The flonum variants of these procedures restrict their arguments and results to flonums. In the event that they do not yield a real result for the given arguments, the result may be a NaN, or may be some unspecified flonum.

Implementations that use IEEE binary floating-point arithmetic should follow the relevant standards for these procedures.


These procedures return a single value; a number.


;; The floating point numbers shown below are approximate.
;; R7RS implementations are not required to support complex
;; numbers.

(exp +inf.0)      => +inf.0
(exp -inf.0)      => 0.0
(log +inf.0)      => +inf.0
(log 0.0)         => -inf.0
(log 0)           => &assertion exception
(log -inf.0)      => +inf.0+3.141592653589793i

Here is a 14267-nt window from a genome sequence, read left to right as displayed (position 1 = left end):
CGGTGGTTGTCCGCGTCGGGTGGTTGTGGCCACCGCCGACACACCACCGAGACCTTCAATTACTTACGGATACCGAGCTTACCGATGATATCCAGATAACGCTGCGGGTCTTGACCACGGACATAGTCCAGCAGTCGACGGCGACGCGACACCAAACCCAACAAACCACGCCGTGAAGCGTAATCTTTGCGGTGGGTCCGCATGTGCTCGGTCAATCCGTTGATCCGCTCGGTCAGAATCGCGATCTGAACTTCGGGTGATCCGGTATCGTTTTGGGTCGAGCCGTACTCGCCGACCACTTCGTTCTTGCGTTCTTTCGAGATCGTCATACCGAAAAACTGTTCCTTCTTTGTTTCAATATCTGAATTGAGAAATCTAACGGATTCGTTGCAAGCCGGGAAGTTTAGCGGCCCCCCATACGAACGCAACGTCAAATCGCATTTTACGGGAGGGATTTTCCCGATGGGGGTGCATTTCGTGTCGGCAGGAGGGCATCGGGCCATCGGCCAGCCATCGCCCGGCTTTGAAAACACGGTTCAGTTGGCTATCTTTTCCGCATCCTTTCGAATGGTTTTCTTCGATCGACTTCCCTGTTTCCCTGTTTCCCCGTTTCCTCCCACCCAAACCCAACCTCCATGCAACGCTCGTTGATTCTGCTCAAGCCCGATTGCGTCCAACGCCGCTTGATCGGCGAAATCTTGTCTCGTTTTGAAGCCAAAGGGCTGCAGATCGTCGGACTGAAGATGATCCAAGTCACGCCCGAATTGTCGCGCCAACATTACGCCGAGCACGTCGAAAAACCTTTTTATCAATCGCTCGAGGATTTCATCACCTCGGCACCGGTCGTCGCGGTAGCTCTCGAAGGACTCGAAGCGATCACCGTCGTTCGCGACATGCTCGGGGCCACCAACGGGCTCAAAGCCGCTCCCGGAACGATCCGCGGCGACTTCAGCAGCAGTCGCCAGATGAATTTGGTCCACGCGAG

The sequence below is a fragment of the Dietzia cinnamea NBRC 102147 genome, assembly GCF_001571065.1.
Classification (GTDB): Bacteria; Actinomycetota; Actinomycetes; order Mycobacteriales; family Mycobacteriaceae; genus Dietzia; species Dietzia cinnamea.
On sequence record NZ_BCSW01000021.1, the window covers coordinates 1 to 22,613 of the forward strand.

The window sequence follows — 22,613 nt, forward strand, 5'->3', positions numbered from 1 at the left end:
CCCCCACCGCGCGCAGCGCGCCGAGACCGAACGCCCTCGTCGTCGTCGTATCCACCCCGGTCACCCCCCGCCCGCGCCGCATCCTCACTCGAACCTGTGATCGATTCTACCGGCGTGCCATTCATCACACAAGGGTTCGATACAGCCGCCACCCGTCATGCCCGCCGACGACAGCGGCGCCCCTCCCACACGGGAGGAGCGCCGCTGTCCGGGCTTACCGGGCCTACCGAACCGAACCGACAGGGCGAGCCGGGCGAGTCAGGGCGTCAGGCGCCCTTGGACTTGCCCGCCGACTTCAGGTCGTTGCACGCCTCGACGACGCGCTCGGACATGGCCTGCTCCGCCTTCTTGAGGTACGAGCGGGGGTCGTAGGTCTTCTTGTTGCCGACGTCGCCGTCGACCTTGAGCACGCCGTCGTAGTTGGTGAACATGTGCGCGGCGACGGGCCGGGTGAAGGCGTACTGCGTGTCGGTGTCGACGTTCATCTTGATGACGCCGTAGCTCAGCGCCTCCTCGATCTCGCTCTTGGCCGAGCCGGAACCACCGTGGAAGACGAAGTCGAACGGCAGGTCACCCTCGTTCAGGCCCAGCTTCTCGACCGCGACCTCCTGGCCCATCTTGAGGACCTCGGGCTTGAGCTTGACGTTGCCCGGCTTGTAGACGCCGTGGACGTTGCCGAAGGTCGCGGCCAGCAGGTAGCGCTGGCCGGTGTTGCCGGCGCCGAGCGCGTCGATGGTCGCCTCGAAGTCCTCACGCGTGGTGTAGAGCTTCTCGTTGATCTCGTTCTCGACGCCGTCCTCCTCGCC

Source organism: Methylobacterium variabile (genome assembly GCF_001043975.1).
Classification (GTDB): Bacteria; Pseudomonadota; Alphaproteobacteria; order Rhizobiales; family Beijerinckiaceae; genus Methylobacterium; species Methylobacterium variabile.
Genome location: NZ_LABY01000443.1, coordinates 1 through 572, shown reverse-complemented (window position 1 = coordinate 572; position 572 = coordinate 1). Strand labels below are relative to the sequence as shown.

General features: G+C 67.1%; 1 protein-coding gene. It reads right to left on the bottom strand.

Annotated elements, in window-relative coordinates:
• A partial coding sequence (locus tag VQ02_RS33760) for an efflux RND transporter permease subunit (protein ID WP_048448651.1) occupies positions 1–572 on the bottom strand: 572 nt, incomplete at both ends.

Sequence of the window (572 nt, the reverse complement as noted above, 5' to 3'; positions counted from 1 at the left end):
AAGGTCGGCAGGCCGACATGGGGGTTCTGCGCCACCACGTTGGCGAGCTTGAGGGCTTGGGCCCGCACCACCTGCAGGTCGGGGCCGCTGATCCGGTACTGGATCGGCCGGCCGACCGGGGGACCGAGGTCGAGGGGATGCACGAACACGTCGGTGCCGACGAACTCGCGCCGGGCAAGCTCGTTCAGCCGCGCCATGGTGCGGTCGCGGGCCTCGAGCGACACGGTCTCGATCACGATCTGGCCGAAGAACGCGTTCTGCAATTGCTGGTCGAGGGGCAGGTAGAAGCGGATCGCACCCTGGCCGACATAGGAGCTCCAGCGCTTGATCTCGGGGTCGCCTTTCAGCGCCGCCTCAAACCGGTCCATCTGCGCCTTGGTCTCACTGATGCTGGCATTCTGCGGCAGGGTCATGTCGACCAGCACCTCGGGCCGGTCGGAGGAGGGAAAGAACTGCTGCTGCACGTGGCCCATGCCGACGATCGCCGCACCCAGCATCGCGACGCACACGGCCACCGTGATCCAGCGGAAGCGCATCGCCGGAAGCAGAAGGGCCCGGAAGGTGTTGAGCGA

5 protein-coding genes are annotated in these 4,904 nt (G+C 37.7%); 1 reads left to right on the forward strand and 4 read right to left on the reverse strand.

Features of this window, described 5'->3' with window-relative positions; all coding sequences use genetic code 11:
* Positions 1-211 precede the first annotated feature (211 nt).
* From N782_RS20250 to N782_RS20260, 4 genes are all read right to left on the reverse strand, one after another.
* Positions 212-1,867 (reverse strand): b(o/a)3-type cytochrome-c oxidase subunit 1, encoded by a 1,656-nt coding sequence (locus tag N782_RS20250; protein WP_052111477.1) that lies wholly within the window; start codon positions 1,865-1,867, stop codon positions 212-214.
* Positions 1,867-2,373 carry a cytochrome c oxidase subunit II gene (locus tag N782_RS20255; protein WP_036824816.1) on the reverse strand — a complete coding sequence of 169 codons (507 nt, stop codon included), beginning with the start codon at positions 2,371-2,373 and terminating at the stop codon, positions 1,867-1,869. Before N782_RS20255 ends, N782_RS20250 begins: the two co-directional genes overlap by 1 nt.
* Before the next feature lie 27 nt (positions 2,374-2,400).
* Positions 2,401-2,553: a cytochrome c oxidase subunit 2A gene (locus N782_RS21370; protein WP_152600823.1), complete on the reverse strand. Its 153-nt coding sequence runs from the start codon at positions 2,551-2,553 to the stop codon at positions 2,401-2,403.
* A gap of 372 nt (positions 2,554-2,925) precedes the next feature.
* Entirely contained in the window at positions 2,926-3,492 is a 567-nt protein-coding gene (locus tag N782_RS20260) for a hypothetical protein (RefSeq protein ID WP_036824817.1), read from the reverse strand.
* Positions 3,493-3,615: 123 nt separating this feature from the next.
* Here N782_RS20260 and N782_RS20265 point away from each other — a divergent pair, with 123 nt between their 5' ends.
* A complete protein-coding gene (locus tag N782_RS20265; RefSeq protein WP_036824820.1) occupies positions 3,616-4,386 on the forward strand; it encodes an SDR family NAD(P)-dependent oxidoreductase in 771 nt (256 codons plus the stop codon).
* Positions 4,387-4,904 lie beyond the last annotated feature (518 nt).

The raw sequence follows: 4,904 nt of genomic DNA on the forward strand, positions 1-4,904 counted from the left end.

(atan -inf.0)     => -1.5707963267948965
(atan +inf.0)     => 1.5707963267948965
(log -1.0+0.0i)   => 0.0+3.141592653589793i
(log -1.0-0.0i)   => 0.0-3.141592653589793i
          ; if -0.0 is distinguished

(flexp +inf.0)   => +inf.0
(flexp -inf.0)   => 0.0
(fllog +inf.0)   => +inf.0
(fllog 0.0)      => -inf.0
(fllog -0.0)     => unspecified
           ; if -0.0 is distinguished
(fllog -inf.0)   => +nan.0
(flatan -inf.0)  => -1.5707963267948965
(flatan +inf.0)  => 1.5707963267948965


The flonum variants are unique to R6RS. R7RS implementations are not required to support complex numbers.


This procedure can raise exceptions with the following condition types: